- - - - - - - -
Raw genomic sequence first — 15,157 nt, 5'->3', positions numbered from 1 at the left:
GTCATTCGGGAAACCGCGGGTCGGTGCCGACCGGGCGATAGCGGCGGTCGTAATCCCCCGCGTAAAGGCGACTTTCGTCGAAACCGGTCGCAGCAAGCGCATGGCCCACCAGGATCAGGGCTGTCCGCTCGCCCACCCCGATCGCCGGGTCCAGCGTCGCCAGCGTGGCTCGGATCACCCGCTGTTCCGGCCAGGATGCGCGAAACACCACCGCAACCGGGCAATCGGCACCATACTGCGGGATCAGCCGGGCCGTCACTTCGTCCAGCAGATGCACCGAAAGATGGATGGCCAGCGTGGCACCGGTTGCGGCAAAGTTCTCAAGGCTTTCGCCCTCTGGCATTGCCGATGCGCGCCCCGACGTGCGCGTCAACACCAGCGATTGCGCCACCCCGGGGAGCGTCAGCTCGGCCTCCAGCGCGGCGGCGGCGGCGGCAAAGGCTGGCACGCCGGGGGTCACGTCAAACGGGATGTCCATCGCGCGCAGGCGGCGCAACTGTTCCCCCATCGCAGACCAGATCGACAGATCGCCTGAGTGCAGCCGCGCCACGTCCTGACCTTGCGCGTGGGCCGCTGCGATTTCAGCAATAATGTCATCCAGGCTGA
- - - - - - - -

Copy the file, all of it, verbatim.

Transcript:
Raw genomic sequence first — 15,157 nt, 5'->3', positions numbered from 1 at the left:
GTCATTCGGGAAACCGCGGGTCGGTGCCGACCGGGCGATAGCGGCGGTCGTAATCCCCCGCGTAAAGGCGACTTTCGTCGAAACCGGTCGCAGCAAGCGCATGGCCCACCAGGATCAGGGCTGTCCGCTCGCCCACCCCGATCGCCGGGTCCAGCGTCGCCAGCGTGGCTCGGATCACCCGCTGTTCCGGCCAGGATGCGCGAAACACCACCGCAACCGGGCAATCGGCACCATACTGCGGGATCAGCCGGGCCGTCACTTCGTCCAGCAGATGCACCGAAAGATGGATGGCCAGCGTGGCACCGGTTGCGGCAAAGTTCTCAAGGCTTTCGCCCTCTGGCATTGCCGATGCGCGCCCCGACGTGCGCGTCAACACCAGCGATTGCGCCACCCCGGGGAGCGTCAGCTCGGCCTCCAGCGCGGCGGCGGCGGCGGCAAAGGCTGGCACGCCGGGGGTCACGTCAAACGGGATGTCCATCGCGCGCAGGCGGCGCAACTGTTCCCCCATCGCAGACCAGATCGACAGATCGCCTGAGTGCAGCCGCGCCACGTCCTGACCTTGCGCGTGGGCCGCTGCGATTTCAGCAATAATGTCATCCAGGCTGA